The fact that this approach has become dominant among those who determine security policy testifies not only to their lack of confidence, but to a defective understanding about the essence of deterrence. It is a serious mistake not to distinguish clearly between deterrence against countries and their armies, and deterrence against suicide terrorists. The attempt to link the readiness of Palestinians to commit suicide on the streets of Jerusalem and Tel Aviv to Israel's withdrawal from Lebanon is groundless.

Israeli deterrence was not harmed in the least because of its unilateral exodus from Lebanon, or because it didn't react to the Iraqi missile attacks. Not one of the leaders in the region will start a war only because he thinks Israel has been weakened by the withdrawal from Lebanon, or because of its restraint in 1991. The claim that the intifada would not have broken out had the IDF [Israel Defense Forces] not withdrawn from Lebanon originates in a total lack of understanding, and a disregard of the social and political processes that have taken place in the territories during the past decade.

Anyone who states that Israel must respond to an Iraqi attack, if only to deter the Palestinian suicide bombers, proves that he hasn't learn a thing during the past two years. However, the central problem that will face Israel if it is attacked by Iraq is the choice of means and targets for the response. An Israeli response using conventional weapons will be a drop in the ocean of destruction that the U.S. Army is planning for the Iraqis. Therefore, a response that is meant to transmit the Israeli message has to be unconventional. From here it's a short distance to the many hints by politicians and senior officers about the need to use strategic weapons.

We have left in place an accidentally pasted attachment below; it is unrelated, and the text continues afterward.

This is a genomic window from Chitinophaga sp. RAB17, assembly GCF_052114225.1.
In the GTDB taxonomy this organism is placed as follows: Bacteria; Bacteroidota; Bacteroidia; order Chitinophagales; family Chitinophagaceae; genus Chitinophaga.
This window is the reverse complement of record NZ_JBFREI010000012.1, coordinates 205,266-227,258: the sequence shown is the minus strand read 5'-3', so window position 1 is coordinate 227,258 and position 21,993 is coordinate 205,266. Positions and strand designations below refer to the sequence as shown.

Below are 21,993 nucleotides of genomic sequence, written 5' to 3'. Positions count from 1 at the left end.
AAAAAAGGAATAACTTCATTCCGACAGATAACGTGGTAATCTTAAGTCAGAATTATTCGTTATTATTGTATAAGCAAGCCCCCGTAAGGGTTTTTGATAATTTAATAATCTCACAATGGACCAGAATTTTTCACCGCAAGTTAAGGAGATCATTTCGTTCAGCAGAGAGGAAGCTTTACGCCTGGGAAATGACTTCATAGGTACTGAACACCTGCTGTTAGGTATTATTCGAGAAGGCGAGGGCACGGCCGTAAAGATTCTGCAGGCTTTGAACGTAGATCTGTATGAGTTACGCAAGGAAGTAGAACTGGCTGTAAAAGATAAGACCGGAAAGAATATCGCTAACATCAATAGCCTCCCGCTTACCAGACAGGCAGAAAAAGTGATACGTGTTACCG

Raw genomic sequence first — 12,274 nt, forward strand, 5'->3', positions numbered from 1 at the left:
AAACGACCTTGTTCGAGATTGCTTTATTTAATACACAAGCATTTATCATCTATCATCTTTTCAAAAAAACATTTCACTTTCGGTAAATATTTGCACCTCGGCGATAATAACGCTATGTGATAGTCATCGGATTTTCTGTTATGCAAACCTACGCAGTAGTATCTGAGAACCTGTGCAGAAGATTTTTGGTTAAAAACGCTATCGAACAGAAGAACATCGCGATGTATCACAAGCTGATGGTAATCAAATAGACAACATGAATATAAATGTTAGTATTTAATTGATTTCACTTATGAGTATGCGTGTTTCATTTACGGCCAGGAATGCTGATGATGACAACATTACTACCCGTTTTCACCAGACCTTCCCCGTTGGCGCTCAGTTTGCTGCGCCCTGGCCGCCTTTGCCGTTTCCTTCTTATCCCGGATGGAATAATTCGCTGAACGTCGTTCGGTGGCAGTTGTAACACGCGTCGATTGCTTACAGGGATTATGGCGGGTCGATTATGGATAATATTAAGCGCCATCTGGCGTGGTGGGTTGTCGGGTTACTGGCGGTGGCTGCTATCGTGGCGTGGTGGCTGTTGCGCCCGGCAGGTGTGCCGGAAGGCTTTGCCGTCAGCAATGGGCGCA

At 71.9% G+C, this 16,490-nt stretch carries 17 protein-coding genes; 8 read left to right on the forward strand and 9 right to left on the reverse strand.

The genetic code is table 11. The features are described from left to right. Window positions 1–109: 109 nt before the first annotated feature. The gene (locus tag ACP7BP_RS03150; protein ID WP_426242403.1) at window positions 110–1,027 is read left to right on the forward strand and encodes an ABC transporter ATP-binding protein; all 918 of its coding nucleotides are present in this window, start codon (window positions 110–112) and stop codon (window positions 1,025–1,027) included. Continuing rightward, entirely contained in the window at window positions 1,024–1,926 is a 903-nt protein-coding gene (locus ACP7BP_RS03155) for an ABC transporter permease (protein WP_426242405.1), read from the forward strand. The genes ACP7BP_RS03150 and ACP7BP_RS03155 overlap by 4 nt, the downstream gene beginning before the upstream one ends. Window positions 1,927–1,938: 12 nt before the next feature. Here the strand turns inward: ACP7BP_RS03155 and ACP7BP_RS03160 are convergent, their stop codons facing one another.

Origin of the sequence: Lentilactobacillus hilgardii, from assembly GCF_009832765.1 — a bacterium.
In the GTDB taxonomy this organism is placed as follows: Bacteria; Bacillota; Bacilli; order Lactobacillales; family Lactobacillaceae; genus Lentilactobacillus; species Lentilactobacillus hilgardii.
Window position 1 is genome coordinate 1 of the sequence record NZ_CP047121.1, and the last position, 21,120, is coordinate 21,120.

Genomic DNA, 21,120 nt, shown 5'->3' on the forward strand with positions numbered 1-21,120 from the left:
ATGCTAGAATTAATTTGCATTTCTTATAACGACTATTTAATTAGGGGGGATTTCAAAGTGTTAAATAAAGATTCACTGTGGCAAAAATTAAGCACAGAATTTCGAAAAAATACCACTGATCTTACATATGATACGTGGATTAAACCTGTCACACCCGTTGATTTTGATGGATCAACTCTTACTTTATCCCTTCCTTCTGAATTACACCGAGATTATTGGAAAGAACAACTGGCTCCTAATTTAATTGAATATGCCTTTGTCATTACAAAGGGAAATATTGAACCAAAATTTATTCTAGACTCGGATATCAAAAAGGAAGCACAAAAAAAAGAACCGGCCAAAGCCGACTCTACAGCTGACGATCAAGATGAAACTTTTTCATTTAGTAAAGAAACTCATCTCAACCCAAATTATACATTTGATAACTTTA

And herein lies the problem. Because when one severs the connection between the damage caused and the means of response, one undermines the reliability of deterrence instead of strengthening it. When deterrence is designed only to punish and to take revenge, or to placate the public at home, it loses some of its effectiveness. There is no doubt that in the case of a serious Iraqi strike that included weapons of mass destruction, Israel would have a just pretext for an appropriate response. But why declare from every platform that Israel will respond in any case, even if an Iraqi missile falls in the heart of the desert?

To remove any doubt about the policy to be followed by Israel when the American war against Iraq breaks out, Sharon made it clear to senior administration officials that Israel's decision not to react in 1991 undermined its ability to deter an enemy attack. In addition, he emphasized that the Israeli public will demand a reaction if Iraq attacks. Thus Sharon completes an interesting circle.

First you frighten the public, inflate improbable threats, emphasize the continuing damage to deterrence, hint at the need to use strategic weapons, and finally you tell the Americans that we have to respond, since the public demands it. And if that is the public's demand - then it is also entirely legitimate for Mina Tzemach to ask the public if it thinks the time has come to use nuclear weapons.